The dramatic irony of the story came from the last paragraph when the doctors said that Mrs. Mallard died “of the joy that kills.” It’s ironical that even joy and happiness can kill someone like in the case of Louise Mallard. The characters believed that she was so overjoyed with the news of her husband’s death, that when she saw her husband again, those strong emotions were too much for her. Another irony also occurred when Mrs. Mallard, suffering from heart trouble, after hearing her the news of her husband’s death, wished to be alone in the room as she was so grief stricken. She did not even take the help of her sister to climb up the stairs, even though she was suffering from repression, a trouble of the soul.
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  1. In the story, “wild abandonment” for Louise meant freedom. No more living under the oppressive control of her husband. There will be no powerful will bending over hers as men are accustomed to impose control over women. Both men and women have a right to impose a will upon someone and this time it wRead more

    In the story, “wild abandonment” for Louise meant freedom. No more living under the oppressive control of her husband. There will be no powerful will bending over hers as men are accustomed to impose control over women. Both men and women have a right to impose a will upon someone and this time it will be Louise’s own will.
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    The “monstrous joy” meant happiness of self fulfillment. Louise knew that she had loved her husband sometimes and often she had not but that did not matter anymore. She would grieve for her husband when she saw the body but that was it. She realized, with a hidden glee, that after the funeral, she wRead more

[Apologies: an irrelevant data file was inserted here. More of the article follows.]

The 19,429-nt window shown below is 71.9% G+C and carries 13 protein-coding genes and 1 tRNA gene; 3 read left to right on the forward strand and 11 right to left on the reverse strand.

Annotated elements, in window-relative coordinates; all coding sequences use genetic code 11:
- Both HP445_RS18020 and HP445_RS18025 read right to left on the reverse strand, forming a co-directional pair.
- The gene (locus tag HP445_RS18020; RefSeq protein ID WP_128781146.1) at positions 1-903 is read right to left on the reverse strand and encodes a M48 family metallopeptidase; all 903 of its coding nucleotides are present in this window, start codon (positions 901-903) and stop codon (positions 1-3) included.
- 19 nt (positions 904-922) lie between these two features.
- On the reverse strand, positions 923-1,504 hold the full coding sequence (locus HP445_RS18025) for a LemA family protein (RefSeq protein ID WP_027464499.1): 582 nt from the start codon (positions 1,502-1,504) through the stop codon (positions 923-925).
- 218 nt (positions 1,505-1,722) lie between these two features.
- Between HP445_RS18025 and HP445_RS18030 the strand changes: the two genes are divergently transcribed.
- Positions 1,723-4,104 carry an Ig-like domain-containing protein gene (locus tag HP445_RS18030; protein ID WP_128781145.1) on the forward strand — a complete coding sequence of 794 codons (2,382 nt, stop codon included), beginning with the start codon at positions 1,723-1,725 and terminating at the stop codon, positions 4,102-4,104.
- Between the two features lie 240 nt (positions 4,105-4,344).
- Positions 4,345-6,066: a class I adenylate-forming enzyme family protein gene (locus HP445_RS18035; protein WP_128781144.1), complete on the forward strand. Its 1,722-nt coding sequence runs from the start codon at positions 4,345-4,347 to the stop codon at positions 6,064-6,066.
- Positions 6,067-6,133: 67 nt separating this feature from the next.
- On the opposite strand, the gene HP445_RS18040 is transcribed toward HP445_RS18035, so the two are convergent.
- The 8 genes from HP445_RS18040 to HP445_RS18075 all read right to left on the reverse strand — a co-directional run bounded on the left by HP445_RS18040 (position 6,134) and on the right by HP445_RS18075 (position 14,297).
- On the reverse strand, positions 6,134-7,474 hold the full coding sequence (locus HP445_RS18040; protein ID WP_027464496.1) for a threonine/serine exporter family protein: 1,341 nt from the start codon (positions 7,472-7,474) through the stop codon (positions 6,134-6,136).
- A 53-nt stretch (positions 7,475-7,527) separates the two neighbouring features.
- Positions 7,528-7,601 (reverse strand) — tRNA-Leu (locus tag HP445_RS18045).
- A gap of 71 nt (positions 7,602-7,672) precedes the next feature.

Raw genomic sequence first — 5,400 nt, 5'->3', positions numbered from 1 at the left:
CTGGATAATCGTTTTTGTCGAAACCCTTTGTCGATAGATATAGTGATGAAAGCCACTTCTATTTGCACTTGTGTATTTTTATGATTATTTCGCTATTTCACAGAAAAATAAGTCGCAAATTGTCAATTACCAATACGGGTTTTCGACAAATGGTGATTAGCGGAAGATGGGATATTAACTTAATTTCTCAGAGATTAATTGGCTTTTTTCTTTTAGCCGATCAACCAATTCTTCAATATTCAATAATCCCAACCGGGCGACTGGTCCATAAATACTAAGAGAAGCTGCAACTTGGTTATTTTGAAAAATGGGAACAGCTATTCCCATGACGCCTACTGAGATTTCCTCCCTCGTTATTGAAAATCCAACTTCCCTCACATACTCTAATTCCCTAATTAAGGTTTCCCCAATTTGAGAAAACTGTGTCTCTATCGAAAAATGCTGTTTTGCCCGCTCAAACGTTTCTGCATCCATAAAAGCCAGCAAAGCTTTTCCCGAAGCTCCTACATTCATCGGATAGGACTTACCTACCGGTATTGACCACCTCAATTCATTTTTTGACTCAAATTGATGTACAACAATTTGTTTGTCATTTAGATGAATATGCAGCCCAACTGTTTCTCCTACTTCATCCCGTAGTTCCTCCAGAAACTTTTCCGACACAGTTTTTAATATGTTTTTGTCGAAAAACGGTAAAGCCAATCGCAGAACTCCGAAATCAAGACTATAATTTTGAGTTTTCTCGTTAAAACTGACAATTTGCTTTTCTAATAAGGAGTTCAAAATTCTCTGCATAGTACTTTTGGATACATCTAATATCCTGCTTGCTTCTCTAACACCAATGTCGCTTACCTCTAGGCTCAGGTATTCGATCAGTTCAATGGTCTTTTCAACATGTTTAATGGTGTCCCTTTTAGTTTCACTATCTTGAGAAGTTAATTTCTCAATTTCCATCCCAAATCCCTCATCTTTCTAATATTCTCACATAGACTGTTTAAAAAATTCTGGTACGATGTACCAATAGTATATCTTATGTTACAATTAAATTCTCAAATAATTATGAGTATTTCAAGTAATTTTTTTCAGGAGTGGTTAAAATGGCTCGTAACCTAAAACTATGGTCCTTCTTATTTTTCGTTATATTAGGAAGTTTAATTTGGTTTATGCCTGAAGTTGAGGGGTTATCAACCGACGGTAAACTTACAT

The “monstrous joy” meant happiness of self fulfillment. Louise knew that she had loved her husband sometimes and often she had not but that did not matter anymore. She would grieve for her husband when she saw the body but that was it. She realized, with a hidden glee, that after the funeral, she would be free to do what she wanted. This monstrous joy of living for herself, away from the repressed  love and toxic marriage, was appealing to her. Louise was torn between two emotions as whether to express happiness for her new found freedom or sorrow for her husband’s death, and hence, the use of monstrous joy.
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    The chair in the story symbolizes Louise’s new found freedom and new hope for life. When Mrs. Mallard, out of exhaustion, went to her room and sank into the armchair, it symbolized her seeking solace, away from all societal expectations and the repressed life she was used to lead. She was sitting inRead more